Life is a pendulum. A series of movements toward the center – toward balance. When times of extreme hit, no need to knee-jerk, or over function. We take a breath. We focus, and trust that the pendulum will once again swing the opposite direction. Long term thinking, a vision for completion.
Last week, a mama left me a voicemail, “Nikki, I need to have a conversation with you and it’s not going to be fun.”
You can imagine my angst in returning that phone call! My mind was spinning about all the ways I might have offended her, or inappropriate deeds my kids might have done. Was it a Facebook post that didn’t set well with her? Is it my choice of reading material? My use of technology? Is she concerned that I practice yoga and have introduced it to my kids, and thus to their friends?
My mind spun for about an hour. Then I came to myself. Although I know I have blind spots, I am parenting my children in the way I have chosen, and I have nothing to fear from the opinions of others. This realization and reminder was so comforting to me that I picked up the phone and made the call. I received her concerns with humility and understanding.
This mama and I talked through everything and it worked out fine. The issue was regarding security and safety during playtime on my property. Her concern had to do with girls and boys mingling – and she needed to understand my play protocol. THAT WAS IT!! What an easy conversation it could have been. Instead I allowed her initial voicemail trip me up into insecurity and self-doubt.
It is so freeing when we can be bold and confident in our own skin – and in our own intentions. When we unhinge our identity from external influence, we can soar without hindrance. When we are true to ourselves, authentically, we can buffer the criticism and even judgement of others. And what’s even better? When we respond with a clear head and interact with the person humbly, the conversation has nowhere to go but UP!
Ultimately, I am thankful for this experience because it reminds me that being attached to the opinions of others is toxic. There is no room for this in the healthy soul. Call me and let’s talk more about this. 🙂
We love juice! Well, I take that back. I love juice. The children love TO juice. There is a difference….
We all have such a good time peeling and cutting and watching all the different veggies and fruits go into the juice machine. We can spend an hour creating different combinations of juice. Pretty much, the only kind of juice the kids will drink – at this point – is Pineapple/Apple, or Pineapple/orange. And that is ok! Sure, I want their juice to be full of Kale and Spinach and Beet. That just isn’t going to happen anytime soon. But at least Pineapple/orange is better than red Gatorade or a CapriSun!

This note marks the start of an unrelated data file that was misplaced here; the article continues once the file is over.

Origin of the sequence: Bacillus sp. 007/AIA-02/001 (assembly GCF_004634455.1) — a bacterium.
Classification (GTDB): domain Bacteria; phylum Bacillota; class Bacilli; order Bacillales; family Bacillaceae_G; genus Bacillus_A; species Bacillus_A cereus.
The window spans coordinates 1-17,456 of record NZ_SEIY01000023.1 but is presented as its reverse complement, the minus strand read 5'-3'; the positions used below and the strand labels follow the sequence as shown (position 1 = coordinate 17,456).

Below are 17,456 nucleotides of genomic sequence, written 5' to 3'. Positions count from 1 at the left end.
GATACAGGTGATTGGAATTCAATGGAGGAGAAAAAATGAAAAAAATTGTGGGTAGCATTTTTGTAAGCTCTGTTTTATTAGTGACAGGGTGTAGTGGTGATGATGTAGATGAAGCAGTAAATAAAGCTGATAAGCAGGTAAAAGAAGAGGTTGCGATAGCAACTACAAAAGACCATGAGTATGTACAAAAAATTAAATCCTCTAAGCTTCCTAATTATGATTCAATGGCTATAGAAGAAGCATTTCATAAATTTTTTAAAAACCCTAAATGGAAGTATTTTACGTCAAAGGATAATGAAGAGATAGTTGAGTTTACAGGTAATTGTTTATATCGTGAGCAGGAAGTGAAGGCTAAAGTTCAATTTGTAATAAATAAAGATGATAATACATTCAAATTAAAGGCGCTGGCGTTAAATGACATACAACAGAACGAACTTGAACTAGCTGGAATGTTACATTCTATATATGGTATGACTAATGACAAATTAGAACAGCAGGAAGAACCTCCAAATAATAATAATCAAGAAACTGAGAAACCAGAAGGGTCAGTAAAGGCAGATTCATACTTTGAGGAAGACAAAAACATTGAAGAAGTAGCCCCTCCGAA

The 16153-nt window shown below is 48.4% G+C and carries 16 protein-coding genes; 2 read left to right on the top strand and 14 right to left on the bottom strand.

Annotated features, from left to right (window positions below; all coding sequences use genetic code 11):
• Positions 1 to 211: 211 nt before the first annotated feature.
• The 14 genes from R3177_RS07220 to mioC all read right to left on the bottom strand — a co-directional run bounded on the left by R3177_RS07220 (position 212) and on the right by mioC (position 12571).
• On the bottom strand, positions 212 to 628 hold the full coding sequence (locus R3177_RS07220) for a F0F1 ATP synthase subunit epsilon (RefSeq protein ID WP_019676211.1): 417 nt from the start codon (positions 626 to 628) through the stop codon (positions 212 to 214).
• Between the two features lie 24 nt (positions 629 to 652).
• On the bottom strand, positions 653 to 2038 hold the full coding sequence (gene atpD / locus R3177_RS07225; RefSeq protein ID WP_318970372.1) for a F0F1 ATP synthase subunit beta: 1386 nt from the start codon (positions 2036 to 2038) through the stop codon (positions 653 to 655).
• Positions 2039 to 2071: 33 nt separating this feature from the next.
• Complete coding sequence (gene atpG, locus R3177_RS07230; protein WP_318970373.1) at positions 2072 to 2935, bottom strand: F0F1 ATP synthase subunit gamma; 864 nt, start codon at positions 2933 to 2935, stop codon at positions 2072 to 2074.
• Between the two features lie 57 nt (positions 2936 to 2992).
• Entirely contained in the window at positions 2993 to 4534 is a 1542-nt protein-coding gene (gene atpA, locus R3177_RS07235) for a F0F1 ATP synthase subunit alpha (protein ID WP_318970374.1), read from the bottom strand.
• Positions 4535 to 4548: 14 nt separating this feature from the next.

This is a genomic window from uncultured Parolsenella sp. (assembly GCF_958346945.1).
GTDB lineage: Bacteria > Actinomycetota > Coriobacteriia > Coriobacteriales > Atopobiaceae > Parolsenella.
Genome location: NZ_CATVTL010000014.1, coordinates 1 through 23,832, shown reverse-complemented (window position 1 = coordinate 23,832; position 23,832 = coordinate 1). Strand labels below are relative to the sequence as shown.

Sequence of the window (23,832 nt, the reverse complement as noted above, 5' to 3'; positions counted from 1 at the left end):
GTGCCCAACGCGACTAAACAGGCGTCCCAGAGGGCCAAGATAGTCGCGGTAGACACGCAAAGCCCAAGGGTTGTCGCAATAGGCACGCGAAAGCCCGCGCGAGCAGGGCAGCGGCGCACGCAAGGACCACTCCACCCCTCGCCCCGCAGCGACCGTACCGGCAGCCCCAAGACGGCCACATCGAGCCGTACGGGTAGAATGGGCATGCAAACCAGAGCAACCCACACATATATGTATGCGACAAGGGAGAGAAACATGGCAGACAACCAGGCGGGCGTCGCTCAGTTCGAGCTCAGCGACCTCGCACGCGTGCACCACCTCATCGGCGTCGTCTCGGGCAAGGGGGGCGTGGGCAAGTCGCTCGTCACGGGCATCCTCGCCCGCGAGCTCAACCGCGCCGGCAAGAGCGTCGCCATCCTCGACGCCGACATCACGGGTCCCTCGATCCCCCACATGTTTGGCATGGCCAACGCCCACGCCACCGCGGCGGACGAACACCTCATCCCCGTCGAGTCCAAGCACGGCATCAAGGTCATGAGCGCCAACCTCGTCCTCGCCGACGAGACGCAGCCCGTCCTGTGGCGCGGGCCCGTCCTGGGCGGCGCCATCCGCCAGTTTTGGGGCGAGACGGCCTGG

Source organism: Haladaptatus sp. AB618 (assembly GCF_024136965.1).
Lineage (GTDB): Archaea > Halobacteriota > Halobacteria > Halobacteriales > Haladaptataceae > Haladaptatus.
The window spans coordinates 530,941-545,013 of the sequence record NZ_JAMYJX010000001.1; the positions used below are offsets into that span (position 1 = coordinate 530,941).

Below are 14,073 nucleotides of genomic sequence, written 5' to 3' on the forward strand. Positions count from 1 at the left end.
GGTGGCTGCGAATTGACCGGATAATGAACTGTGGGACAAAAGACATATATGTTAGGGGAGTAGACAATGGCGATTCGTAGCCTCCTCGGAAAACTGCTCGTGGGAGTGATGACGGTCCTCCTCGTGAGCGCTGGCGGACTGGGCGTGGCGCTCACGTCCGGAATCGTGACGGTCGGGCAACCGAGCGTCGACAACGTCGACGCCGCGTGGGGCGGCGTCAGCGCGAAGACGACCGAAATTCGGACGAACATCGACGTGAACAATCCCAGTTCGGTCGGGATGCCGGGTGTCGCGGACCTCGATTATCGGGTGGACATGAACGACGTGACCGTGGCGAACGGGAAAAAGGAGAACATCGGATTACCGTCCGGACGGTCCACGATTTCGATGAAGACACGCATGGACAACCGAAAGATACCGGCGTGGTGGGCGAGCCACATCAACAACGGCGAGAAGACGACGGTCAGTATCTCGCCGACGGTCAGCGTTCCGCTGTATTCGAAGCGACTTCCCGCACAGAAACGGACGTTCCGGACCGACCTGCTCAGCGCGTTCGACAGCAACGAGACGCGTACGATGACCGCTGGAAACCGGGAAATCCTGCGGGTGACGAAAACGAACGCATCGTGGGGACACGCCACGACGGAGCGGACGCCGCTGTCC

For the juicing mamas out there. I want you to try my “hot mama” recipe.
- 1/2 of a beet
- 2 cucumbers
- 1 carrot
- 1 handful of spinach
- 3 apples
- 1 lime
- 1/2 of a ginger root
- 1 whole jalapeño!
It is amazing how the ginger and the jalapeño give this SWEET juice a spicy kick! Disclaimer: this juice is not for the faint of heart. Channel your inner TEXAN. Of course, like any recipe you will need to play around with it. Add another apple or two if you need to offset the veggies or the spicy. Depending on what I have, I will add a celery stalk or pear or mango here and there. But you get the point!
What kinds of juice do you make with your children?
Have any ideas of how to get the kids to introduce more veggies into their juicing?
Do you think some parents have an intrinsic knack from being non-anxious in any situation? I was talking with a fellow mama the other day about children, sibling conflict, defiance and disrespect, and general fussiness. We joked about how easy it is to shout, “Would you stop SHOUTING!?”
How do you keep your cool as a parent?
Even though it may seem like some parents have a higher threshold for madness, I do believe that harmony and temperance can be learned and practiced. When we are loving unconditionally, we have no reason to blow our top. Even when I become the target of my child’s aggression, I must respond with compassion. I don’t see that as weak – in fact I see it as supremely strong.
I think there is a level of detachment that has to happen in intense situations with children. I can not be tied to whether or not my kids like me in any given moment. I can not be worrying about what they might say to me. If I have clearly and consistently laid out boundaries for them, then I can confidently stand by those boundaries and not be swayed by their agitation or imbalance.
Since adolescence is right around the corner for my crew (12 boy, 10 girl, 8 boy), I have experienced a few, ahem, outbursts. The increased changes of mind and body can generate a spike in emotional energy, and suddenly without warning, a battle ensues.